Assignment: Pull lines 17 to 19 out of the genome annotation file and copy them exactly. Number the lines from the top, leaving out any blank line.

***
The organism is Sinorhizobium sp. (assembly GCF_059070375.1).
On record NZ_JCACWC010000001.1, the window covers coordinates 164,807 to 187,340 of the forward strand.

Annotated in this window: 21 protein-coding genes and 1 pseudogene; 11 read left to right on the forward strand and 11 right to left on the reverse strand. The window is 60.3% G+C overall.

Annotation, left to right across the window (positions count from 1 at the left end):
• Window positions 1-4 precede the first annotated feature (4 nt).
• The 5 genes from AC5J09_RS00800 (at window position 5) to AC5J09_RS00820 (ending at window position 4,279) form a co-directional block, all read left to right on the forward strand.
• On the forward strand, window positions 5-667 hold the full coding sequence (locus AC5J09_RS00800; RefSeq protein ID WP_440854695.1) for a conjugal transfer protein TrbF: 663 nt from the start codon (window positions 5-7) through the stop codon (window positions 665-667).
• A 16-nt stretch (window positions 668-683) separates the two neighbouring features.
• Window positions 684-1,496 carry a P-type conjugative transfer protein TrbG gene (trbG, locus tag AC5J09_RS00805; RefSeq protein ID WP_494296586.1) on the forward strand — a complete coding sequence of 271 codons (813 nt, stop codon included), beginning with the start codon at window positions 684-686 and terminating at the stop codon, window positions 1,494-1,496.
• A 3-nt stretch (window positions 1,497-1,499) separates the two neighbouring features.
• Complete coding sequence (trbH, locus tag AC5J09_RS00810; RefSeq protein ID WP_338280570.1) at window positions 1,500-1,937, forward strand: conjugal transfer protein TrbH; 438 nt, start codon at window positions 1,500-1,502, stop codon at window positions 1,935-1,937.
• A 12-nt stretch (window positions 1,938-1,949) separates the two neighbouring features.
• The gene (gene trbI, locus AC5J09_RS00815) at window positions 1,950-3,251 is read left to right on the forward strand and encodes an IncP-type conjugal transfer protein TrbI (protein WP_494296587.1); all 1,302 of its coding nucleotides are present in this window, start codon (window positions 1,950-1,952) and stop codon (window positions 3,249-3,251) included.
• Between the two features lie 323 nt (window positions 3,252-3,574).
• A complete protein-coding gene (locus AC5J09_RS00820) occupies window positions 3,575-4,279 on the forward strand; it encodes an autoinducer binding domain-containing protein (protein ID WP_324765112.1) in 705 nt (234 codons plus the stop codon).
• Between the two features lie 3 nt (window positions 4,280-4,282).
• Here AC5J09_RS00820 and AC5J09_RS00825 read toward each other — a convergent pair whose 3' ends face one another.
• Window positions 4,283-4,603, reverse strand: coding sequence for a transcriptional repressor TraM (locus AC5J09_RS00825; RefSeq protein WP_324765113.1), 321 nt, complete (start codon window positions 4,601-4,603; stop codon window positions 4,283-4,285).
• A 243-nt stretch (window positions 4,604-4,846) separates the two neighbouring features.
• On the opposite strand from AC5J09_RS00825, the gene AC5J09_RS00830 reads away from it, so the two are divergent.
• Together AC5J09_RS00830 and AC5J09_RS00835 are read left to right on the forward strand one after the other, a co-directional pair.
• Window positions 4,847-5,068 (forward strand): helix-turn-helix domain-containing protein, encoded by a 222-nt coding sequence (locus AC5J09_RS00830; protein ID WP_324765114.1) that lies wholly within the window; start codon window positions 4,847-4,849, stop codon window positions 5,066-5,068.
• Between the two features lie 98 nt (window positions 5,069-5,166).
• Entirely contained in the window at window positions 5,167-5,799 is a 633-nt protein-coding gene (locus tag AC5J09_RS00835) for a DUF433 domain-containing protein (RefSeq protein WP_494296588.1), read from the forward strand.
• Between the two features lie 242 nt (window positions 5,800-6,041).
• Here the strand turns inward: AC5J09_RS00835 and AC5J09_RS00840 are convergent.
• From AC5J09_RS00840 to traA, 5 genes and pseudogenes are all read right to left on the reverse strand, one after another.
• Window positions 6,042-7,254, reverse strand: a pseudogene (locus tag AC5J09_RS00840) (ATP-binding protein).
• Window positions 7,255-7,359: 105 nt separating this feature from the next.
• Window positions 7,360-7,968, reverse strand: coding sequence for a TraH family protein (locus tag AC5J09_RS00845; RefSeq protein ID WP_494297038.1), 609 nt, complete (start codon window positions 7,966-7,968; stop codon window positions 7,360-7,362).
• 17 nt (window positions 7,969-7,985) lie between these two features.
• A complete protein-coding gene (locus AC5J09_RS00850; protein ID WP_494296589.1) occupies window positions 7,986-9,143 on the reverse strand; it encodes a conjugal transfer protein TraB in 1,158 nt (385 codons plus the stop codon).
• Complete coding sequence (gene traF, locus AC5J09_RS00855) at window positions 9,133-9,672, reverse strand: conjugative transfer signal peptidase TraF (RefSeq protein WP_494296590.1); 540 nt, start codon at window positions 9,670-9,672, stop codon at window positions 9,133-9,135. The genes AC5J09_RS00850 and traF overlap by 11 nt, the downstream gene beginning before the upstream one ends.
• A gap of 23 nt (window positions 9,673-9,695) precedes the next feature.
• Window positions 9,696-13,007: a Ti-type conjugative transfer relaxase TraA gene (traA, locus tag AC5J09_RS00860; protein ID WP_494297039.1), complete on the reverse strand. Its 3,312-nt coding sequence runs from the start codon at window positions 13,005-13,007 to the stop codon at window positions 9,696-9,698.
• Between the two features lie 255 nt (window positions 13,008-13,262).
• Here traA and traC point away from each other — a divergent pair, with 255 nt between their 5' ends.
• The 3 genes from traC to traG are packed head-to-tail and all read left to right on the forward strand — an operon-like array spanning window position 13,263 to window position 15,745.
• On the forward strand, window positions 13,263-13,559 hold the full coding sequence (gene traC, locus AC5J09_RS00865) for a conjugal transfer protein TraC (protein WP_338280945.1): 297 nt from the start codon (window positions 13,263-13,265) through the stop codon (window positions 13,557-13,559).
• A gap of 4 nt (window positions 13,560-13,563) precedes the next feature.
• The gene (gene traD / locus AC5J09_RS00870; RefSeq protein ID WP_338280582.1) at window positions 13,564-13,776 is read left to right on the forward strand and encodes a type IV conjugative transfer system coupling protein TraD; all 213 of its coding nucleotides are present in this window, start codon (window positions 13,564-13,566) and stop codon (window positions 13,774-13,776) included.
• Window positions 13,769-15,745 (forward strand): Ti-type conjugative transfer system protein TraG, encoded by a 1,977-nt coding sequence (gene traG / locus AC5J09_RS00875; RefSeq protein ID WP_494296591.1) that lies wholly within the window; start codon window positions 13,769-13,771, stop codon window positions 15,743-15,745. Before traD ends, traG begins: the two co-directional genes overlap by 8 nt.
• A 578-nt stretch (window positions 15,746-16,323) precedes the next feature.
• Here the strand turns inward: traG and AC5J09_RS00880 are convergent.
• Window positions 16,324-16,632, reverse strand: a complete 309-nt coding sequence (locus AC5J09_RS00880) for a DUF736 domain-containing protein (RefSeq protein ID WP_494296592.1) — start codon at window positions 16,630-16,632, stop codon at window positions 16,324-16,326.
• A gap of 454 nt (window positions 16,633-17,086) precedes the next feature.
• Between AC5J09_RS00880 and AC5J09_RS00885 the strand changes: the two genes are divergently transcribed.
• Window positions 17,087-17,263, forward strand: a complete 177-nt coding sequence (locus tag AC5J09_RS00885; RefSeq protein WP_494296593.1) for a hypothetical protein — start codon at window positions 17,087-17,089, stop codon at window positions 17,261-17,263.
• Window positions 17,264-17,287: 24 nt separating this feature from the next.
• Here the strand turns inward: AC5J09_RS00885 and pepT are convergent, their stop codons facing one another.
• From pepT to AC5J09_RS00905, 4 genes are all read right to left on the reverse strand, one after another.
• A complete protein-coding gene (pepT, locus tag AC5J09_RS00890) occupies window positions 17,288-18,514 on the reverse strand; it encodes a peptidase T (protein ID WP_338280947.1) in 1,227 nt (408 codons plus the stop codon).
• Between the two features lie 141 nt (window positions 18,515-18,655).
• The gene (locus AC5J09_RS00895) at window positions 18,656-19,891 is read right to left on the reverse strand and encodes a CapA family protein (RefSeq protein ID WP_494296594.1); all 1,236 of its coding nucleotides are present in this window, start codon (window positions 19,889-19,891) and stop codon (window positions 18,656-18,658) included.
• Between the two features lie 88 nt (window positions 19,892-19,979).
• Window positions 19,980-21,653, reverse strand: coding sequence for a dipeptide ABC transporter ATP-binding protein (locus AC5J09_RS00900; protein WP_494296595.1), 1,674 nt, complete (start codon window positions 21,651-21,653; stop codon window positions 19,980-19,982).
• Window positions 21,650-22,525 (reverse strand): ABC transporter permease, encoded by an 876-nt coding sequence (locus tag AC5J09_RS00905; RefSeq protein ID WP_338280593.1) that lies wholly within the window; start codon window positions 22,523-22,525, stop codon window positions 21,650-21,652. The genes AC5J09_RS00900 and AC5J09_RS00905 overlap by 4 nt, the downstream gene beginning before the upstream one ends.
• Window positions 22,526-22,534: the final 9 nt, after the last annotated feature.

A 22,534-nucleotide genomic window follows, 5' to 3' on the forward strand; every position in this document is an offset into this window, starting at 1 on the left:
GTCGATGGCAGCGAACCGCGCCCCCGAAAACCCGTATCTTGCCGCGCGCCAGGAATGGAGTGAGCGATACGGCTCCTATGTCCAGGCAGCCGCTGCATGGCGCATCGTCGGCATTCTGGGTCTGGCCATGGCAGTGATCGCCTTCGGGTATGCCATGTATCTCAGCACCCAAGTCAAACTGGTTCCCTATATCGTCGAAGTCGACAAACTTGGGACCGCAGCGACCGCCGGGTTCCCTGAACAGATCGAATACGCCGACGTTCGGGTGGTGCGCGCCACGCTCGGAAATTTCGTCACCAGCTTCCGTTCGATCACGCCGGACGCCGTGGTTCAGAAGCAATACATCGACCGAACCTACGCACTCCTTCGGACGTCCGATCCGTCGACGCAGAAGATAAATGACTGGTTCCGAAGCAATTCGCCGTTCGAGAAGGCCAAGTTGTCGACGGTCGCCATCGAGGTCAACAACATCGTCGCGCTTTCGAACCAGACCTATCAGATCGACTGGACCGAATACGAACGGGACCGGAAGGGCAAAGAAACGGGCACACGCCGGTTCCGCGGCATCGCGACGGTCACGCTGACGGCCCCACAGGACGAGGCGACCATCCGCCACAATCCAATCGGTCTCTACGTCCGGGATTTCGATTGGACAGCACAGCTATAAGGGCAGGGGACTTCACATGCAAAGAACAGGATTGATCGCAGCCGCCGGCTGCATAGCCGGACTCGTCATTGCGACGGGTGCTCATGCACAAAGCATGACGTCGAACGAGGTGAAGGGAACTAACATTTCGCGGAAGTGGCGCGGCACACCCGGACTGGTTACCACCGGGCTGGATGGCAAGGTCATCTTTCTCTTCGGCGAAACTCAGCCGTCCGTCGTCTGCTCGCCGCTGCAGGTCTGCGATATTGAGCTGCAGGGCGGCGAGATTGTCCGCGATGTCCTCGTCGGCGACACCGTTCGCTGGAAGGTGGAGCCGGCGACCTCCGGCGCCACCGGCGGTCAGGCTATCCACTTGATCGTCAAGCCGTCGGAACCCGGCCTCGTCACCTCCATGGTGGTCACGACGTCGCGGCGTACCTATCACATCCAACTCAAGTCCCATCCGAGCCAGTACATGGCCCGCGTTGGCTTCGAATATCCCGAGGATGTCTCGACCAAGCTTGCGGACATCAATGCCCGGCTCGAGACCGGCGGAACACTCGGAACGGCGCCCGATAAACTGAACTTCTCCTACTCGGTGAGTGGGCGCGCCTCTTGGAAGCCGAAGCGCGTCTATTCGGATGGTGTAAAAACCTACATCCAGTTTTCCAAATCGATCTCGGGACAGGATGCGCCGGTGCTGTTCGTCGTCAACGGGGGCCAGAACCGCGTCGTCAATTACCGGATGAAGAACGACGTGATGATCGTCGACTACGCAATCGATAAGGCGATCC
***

• Here AC5J09_RS00820 and AC5J09_RS00825 read toward each other — a convergent pair whose 3' ends face one another.
• Window positions 4,283-4,603, reverse strand: coding sequence for a transcriptional repressor TraM (locus AC5J09_RS00825; RefSeq protein WP_324765113.1), 321 nt, complete (start codon window positions 4,601-4,603; stop codon window positions 4,283-4,285).
• A 243-nt stretch (window positions 4,604-4,846) separates the two neighbouring features.